SAN DIEGO -- Padres owner Peter Seidler died on Tuesday in San Diego, the team announced. He was 63.
“I am deeply saddened by the news of Peter’s passing,” Commissioner Rob Manfred said in a statement. “Peter grew up in a baseball family, and his love of the game was evident throughout his life. He was passionate about owning the Padres and bringing the fans of San Diego a team in which they could always take pride. Peter made sure the Padres were part of community solutions in San Diego, particularly with the homeless community. He was an enthusiastic supporter of using the Padres and Major League Baseball to bring people together and help others.
“On behalf of Major League Baseball, I send my deepest condolences to Peter’s wife, Sheel, and their family, his Padres colleagues and the fans of San Diego.”
Seidler twice survived treatment for non-Hodgkin’s lymphoma. In September, he issued a statement disclosing that he had undergone a medical procedure and expressed optimism about a recovery.
Seidler’s investment group purchased the Padres from John Moores in 2012, but he initially took a background role while partner Ron Fowler served as chairman. Seidler became the Padres’ chairman in November 2020.
Seidler was the grandson of longtime Dodgers owner Walter O’Malley and the nephew of Peter O’Malley, who succeeded his father as Dodgers owner. Seidler was a co-founder of Seidler Equity Partners, a private equity investment firm that manages more than $5 billion in assets, according to his Padres bio.
Before earning a master’s degree in business administration at UCLA, Seidler graduated from the University of Virginia, where he befriended basketball star Ralph Sampson. Sampson was a frequent guest at Padres games at Petco Park.
“The Padres organization mourns the passing of our beloved chairman and owner, Peter Seidler,” Padres CEO Erik Greupner said in a news release. “Today, our love and prayers encircle Peter’s family as they grieve the loss of an extraordinary husband, father, son, brother, uncle, and friend.
“Peter was a kind and generous man who was devoted to his wife, children, and extended family. He also consistently exhibited heartfelt compassion for others, especially those less fortunate. His impact on the city of San Diego and the baseball world will be felt for generations.”
The outpouring of love for Seidler extended to the field as well, with Padres Yu Darvish and Matt Carpenter expressing their condolences on social media.
"My heart hurts with the unfortunate news of Peter Seidler’s passing," read a post by Darvish, who also brought flowers to a memorial for Seidler at Petco Park on Tuesday. "I’m sure everyone that knew him would agree with me when I say Peter was a truly wonderful human being, and being in his presence was always a blessing. He was a teacher of life, and taught me countless lessons from all the interactions we had. May his beautiful soul rest in peace."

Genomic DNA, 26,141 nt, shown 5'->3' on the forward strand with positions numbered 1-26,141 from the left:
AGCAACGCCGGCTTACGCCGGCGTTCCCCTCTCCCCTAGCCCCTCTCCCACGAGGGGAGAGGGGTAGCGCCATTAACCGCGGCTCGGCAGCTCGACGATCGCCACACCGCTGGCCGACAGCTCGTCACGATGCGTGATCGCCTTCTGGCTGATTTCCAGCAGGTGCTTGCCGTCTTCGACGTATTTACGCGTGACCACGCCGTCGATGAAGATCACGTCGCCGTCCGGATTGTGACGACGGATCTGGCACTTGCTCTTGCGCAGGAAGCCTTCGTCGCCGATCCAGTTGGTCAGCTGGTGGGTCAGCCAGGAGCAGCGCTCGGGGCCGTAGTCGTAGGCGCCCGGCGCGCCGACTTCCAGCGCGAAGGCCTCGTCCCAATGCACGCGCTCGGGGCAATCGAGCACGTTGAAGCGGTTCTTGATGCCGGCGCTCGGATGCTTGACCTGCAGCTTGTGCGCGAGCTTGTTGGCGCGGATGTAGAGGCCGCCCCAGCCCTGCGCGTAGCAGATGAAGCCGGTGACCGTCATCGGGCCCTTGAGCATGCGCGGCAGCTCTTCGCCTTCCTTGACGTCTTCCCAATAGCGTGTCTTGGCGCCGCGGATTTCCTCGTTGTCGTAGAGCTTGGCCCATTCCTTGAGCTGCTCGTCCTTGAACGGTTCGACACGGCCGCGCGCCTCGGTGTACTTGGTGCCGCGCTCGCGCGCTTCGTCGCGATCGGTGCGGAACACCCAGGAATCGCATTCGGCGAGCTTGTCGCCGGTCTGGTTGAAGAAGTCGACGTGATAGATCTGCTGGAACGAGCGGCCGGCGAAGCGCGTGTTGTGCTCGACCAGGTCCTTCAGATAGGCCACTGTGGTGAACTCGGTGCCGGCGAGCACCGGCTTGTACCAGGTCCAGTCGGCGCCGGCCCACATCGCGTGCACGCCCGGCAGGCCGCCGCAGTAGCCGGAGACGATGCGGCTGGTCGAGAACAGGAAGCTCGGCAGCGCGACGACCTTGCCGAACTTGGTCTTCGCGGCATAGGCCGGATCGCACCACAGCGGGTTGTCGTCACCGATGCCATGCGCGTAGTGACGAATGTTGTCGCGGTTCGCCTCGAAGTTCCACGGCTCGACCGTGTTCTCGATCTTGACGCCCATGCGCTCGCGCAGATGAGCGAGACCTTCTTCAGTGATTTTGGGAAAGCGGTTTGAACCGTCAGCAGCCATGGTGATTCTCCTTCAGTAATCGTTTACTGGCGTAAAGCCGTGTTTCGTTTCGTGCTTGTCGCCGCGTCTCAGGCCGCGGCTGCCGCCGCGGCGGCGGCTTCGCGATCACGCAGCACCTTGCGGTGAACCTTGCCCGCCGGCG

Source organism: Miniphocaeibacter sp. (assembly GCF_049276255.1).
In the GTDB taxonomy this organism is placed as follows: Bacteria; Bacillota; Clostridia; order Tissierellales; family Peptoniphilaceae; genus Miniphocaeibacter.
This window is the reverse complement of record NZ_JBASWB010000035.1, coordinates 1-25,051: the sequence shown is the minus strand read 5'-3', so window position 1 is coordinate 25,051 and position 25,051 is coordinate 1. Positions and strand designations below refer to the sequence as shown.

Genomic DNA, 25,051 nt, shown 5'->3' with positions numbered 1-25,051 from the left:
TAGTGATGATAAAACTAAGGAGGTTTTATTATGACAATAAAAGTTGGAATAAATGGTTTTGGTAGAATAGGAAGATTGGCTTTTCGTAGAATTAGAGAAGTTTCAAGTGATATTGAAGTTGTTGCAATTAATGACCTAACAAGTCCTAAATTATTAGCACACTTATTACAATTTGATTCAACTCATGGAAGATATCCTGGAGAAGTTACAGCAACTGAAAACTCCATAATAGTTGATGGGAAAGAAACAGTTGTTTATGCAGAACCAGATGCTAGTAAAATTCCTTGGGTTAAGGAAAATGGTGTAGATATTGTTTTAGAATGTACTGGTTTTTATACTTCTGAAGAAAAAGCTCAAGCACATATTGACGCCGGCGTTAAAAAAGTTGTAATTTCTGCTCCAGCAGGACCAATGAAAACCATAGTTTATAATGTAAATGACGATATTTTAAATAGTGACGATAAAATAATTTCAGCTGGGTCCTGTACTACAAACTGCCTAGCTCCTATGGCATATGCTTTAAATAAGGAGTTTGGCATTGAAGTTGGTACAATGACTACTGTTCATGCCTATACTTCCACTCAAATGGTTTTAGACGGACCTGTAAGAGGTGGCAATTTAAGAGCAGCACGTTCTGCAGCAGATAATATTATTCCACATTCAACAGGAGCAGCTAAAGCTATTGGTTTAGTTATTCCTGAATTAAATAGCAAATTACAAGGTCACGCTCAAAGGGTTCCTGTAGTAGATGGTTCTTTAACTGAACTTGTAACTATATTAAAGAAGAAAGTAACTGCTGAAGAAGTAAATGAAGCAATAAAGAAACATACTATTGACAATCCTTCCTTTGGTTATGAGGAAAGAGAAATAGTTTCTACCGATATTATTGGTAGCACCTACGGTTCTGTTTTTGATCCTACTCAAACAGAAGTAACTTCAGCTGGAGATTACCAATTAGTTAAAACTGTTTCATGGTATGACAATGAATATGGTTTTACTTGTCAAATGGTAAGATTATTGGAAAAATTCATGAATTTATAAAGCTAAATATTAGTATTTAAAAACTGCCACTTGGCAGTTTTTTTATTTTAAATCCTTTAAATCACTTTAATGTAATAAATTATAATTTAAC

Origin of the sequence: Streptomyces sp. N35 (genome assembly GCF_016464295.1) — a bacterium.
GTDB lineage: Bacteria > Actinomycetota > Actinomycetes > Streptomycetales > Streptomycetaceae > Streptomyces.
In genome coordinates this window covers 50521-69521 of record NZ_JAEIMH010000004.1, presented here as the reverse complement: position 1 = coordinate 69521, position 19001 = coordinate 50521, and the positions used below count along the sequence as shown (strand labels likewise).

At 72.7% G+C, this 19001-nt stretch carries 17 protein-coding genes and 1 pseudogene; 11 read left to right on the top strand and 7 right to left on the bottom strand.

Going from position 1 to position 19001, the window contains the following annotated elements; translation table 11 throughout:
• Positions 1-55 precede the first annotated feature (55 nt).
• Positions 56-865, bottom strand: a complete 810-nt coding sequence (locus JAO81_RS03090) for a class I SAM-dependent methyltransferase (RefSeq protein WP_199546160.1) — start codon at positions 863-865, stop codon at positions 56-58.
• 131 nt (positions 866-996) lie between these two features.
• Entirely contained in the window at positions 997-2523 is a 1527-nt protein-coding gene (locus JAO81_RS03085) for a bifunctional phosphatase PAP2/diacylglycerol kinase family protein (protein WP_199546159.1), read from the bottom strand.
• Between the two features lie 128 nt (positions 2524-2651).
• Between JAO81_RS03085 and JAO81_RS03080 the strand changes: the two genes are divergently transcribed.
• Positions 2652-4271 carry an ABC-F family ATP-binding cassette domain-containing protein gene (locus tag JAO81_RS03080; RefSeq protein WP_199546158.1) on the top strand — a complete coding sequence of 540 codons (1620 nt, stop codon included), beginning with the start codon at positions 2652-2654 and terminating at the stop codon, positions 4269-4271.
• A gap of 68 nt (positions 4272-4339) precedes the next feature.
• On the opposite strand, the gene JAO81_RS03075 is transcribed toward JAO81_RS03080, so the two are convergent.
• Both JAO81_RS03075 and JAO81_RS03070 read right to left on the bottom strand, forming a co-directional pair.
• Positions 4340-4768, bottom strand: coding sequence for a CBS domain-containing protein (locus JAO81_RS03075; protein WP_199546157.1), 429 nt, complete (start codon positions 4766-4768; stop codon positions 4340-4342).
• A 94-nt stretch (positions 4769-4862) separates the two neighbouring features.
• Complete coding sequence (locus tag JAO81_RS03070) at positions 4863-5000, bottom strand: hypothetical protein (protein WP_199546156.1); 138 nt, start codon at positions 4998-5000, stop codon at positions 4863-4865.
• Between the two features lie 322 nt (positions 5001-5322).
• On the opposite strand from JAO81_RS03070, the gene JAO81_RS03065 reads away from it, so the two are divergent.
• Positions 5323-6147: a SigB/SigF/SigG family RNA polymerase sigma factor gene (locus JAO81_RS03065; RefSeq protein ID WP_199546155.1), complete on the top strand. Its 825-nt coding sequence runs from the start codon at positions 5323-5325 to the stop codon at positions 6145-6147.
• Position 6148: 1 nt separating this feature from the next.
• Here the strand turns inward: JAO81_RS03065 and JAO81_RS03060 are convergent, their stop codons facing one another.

"Praying deeply for the Seidler family today," Carpenter posted. "Peter was a wonderful man who will be missed greatly."
Seidler quickly became a popular figure in San Diego, as he loosened the Padres’ purse strings and approved transactions that helped the team reach the postseason in 2020 for the first time in 14 years and the NLCS in 2022. More than that, he embedded himself in San Diego’s charitable networks.
Seidler notably supported organizations seeking solutions to homelessness. In 2017, he formed “The Tuesday Group” -- a collection of civic leaders who met weekly to address issues of the homeless. He was one of two private citizens on the City of San Diego’s leadership council for its homelessness reduction plan. He was named the 2022 San Diegan of the Year by the San Diego Union-Tribune newspaper and was honored with the 2023 Herb Klein Spirit of San Diego Award by the San Diego Regional Chamber of Commerce.
Under Seidler’s watch, the Padres Foundation increased yearly donations tenfold, the team said.
“His generous spirit is now firmly embedded in the fabric of the Padres,” Greupner said. “Although he was our chairman and owner, Peter was at his core a Padres fan. He will be dearly missed.”
Under Seidler’s ownership, the Padres became a force in the offseason and Trade Deadline talent markets; the team's payroll grew from $80 million in 2012 to about $250 million this year. The Padres landed third baseman Manny Machado in 2019 as a major free-agent splash and brought in outfielder Juan Soto at the 2022 Trade Deadline. Fernando Tatis Jr. emerged as an essentially homegrown star -- he arrived via trade with the White Sox before he played even one Minor League game -- and was rewarded with a 14-year, $340 million contract.
After the Padres landed shortstop Xander Bogaerts on an 11-year, $280 million contract last winter, Seidler addressed questions about the sustainability of the team’s spending. He simply pointed to his ultimate goal -- bringing a World Series title to San Diego.
"We expect to be good year after year,” Seidler said. “As an owner who will be in this game as long as I'm allowed to, we look at a very long-term perspective."
In addition to his wife, Sheel, Seidler is survived by their three children; his mother, Terry; and nine siblings.